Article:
**From:** Christian Szegedy (*szegedy@or.uni-bonn.de*)

**Date:** Fri Oct 08 2004 - 03:39:30 MDT

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Hi Bill,

Now I have read your writing thorougly and my opinion is

that neither your nor Penrose's arguments are conclusive.

------------------------------------------------------------------------------

First, why do I think that your refutation attempt is flawed:

Your wrote that the construction of Penrose can not

be performed since the human mind is not a Turing machine,

but a finite state machine.

However, every finite state-machine can be modelled by

a Turing machine, so I think that the the construction

of Penrose can be still performed.

More concretely, you wrote:

*> Here is where the argument breaks down. With Turing machines,
*

*> we said there must be some integer k such that the Turing machine
*

*> TM_k will give the same answer to the question encoded by n that
*

*> TM_b gives to question Q2. The integer k exists because we can
*

*> construct a Turing machine TM_x that converts any positive integer
*

*> n into the index of question Q2, and we can combine TM_x and
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*> TM_b to get TM_k. But there is no finite state machine that can
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*> convert an arbitrary integer n into the index of question Q2'.
*

In fact, for Penrose's argument to work, it is irrelevant whether TM_k

is a finite state-machine. The only important point is whether the

reader can be modelled by a Turing machine TM_b or not. Everything

else is irrelevant.

You don't solve anything by answering that his argument is flawed

because the human brain is an even more restricted type of Turing

machine. Then, he could ask: "How comes that an even more

restricted type of Turing machine can solve such a hard problem?"

Does not it really show that the human brain in fact is *not* a finite

state machine?

Still, I don't think that Penrose is right on this point.

But my opinion is that it does not have anything to do with

the question whether we are FSMs or not.

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Now, let me come to my refutation of the argument of Penrose:

Assume that we have a Turing Machine AFRM (average formal

reasoning machine) which is capable of formal reasoning about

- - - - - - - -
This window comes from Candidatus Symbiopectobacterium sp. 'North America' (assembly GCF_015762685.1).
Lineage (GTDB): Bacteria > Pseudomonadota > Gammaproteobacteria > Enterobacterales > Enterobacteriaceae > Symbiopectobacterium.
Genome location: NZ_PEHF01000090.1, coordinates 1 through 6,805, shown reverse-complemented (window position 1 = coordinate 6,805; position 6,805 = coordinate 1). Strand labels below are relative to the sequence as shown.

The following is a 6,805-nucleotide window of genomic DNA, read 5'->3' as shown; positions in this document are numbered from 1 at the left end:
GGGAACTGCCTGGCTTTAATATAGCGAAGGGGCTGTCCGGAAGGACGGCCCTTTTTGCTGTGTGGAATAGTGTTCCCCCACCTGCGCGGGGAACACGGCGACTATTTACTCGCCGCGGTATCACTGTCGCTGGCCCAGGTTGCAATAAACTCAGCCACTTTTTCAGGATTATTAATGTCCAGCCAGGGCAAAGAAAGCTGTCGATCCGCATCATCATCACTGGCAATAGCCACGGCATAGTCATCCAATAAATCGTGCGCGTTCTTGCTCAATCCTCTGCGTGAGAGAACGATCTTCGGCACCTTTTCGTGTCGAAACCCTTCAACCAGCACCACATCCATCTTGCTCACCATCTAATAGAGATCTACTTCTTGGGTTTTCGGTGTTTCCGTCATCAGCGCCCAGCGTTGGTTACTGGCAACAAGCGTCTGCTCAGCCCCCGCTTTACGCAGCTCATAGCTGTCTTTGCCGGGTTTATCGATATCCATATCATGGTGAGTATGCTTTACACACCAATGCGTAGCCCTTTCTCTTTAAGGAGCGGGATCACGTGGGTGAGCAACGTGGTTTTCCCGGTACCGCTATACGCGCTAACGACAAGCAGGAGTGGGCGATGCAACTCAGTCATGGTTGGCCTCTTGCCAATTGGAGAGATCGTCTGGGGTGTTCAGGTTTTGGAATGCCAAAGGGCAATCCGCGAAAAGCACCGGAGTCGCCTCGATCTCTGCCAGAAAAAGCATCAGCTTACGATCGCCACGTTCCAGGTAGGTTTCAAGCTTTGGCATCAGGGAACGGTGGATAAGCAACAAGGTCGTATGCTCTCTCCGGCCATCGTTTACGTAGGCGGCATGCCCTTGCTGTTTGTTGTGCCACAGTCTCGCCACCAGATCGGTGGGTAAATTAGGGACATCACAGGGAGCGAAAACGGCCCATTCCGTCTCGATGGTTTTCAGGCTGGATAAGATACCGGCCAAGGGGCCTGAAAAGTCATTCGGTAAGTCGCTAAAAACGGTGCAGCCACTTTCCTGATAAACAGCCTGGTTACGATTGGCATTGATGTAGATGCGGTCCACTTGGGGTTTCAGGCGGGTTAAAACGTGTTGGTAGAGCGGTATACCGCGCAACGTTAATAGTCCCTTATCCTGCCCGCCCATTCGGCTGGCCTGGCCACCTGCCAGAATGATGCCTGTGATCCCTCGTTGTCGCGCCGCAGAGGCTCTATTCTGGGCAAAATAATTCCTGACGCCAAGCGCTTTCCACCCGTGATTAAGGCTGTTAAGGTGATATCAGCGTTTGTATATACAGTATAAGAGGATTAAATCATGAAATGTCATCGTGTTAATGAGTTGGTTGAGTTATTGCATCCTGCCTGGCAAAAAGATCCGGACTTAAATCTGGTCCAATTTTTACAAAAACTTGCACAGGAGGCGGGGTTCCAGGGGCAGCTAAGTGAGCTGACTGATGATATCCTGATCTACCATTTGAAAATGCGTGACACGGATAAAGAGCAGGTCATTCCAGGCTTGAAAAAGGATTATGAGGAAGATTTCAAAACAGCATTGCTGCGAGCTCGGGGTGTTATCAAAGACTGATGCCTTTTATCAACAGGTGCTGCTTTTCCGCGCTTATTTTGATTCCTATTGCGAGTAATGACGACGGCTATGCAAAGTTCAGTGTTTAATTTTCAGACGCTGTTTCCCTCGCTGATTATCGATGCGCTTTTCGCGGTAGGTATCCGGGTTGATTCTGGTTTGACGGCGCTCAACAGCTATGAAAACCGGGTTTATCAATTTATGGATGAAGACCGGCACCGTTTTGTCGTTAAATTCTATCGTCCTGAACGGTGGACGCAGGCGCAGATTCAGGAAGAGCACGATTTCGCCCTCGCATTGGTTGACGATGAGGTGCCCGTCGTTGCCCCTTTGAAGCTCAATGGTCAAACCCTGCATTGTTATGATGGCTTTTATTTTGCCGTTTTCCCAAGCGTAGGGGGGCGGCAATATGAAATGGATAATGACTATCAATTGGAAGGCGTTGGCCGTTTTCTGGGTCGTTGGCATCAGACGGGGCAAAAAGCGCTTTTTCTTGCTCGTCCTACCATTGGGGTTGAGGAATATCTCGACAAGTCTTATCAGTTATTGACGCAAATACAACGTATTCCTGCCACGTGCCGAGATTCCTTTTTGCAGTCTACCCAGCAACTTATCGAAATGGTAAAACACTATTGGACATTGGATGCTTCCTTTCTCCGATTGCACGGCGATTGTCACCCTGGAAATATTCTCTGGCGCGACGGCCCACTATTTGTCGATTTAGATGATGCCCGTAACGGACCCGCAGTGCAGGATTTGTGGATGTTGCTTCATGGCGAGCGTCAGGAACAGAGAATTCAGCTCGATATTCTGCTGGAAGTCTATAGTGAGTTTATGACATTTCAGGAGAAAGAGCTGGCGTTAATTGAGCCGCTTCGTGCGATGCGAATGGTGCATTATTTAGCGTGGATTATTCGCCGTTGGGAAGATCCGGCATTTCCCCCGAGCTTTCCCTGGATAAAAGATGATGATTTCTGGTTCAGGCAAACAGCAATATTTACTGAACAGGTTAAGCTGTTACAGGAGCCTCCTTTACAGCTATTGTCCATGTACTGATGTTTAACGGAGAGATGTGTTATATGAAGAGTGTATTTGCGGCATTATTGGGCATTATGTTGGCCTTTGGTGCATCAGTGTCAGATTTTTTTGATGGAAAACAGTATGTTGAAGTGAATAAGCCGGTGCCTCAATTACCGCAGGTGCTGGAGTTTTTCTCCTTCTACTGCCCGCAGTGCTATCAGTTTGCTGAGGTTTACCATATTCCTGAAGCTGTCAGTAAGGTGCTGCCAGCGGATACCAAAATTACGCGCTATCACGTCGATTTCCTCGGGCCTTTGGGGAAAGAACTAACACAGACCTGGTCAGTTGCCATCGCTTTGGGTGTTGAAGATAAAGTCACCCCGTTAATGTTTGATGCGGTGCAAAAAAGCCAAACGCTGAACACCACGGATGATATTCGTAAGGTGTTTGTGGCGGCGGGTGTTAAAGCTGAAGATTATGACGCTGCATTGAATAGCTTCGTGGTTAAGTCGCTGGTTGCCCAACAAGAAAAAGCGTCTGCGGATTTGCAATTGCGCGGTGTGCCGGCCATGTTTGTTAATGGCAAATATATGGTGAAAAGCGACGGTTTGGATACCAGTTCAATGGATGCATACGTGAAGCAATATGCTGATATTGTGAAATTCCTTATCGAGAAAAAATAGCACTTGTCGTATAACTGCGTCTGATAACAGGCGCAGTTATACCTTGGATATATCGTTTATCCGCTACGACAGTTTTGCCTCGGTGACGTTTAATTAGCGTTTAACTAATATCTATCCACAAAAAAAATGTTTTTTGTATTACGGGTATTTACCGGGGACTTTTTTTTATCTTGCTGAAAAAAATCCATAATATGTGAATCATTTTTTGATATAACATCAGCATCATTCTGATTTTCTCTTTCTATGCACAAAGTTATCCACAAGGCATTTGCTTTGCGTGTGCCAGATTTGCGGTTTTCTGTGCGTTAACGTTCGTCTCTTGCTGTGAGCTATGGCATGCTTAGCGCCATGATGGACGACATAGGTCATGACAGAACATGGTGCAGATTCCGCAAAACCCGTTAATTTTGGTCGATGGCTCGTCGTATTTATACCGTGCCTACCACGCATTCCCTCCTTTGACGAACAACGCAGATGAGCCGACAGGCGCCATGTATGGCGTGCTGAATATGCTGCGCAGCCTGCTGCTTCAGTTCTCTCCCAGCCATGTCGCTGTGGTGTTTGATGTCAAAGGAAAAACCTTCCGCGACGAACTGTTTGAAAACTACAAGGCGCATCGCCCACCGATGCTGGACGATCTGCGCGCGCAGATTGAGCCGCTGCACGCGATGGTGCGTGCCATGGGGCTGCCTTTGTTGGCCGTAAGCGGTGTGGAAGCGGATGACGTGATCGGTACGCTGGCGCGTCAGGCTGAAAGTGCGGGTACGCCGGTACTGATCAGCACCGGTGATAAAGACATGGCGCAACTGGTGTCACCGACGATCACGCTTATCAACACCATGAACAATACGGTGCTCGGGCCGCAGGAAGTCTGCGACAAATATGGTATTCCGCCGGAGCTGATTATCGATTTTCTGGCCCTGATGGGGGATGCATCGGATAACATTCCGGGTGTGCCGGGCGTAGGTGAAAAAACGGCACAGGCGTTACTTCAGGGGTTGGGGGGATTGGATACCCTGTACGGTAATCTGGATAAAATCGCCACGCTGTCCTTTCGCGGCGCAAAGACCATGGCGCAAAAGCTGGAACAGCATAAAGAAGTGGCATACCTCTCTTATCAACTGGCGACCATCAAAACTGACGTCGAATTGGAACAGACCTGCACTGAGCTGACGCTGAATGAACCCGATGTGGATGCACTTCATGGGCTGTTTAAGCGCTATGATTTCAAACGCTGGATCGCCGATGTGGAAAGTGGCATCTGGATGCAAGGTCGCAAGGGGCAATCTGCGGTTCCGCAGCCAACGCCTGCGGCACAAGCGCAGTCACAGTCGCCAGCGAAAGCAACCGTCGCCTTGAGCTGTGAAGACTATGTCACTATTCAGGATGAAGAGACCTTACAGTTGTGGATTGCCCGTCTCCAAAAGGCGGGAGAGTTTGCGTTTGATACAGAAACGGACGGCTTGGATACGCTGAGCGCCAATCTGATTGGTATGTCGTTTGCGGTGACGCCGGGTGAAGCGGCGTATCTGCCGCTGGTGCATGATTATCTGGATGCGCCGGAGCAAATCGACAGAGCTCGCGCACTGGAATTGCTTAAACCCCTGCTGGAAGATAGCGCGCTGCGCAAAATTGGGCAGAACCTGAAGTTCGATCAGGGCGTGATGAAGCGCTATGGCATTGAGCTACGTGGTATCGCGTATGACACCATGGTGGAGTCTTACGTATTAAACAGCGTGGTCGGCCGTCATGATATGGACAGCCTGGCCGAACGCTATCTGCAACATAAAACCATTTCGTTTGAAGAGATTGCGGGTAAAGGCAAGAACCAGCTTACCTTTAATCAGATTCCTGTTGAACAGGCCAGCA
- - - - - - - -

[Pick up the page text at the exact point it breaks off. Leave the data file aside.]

as well as an average theorem prover today

(it can even be a finite state machine, but it does not matter).

Furthermore, we formalize the situation described by Penrose

informally in his book. Then ask AFROM the same question

formally we were asked informally by Penrose.

I would bet that AFRM would find the correct answer quite

quickly. (This is an experiment that could be

performed in reality and would be a very impressive

demonstration why his argument fails)

How does it come? Simply, because the correct answer can be

easily formally deduced from the premises that are the

*real input*.

I think that the error in the argument of Penrose is that the

problem was posed to the reader in a different format than he

pretended to pose it.

This format is easily interpreted and solved. In its real format:

when k is explicitely written down (assuming of course that

we are Turing machines, since k depends on the index of the

TM modelling the reader) it can not be answered (and this is a

mathematical fact).

So, the reason why his argument fails is that he does not

actually ask the reader the question

"Will TM_k stop on input k?"

,but:

"Take an extremely complicated true statement S the answering

of which exceeds your mental capabilities. Is S true or not?"

**Next message:**Timothy Jennings: "You might all be aware of this, but just in case ..."**Previous message:**Ben Goertzel: "RE: Human mind not Turing computable according to Eliezer?"**In reply to:**Bill Hibbard: "Re: Human mind not Turing computable according to Eliezer?"**Next in thread:**Bill Hibbard: "Re: Human mind not Turing computable according to Eliezer?"**Reply:**Bill Hibbard: "Re: Human mind not Turing computable according to Eliezer?"**Reply:**Robin Lee Powell: "Re: Human mind not Turing computable according to Eliezer?"**Messages sorted by:**[ date ] [ thread ] [ subject ] [ author ] [ attachment ]

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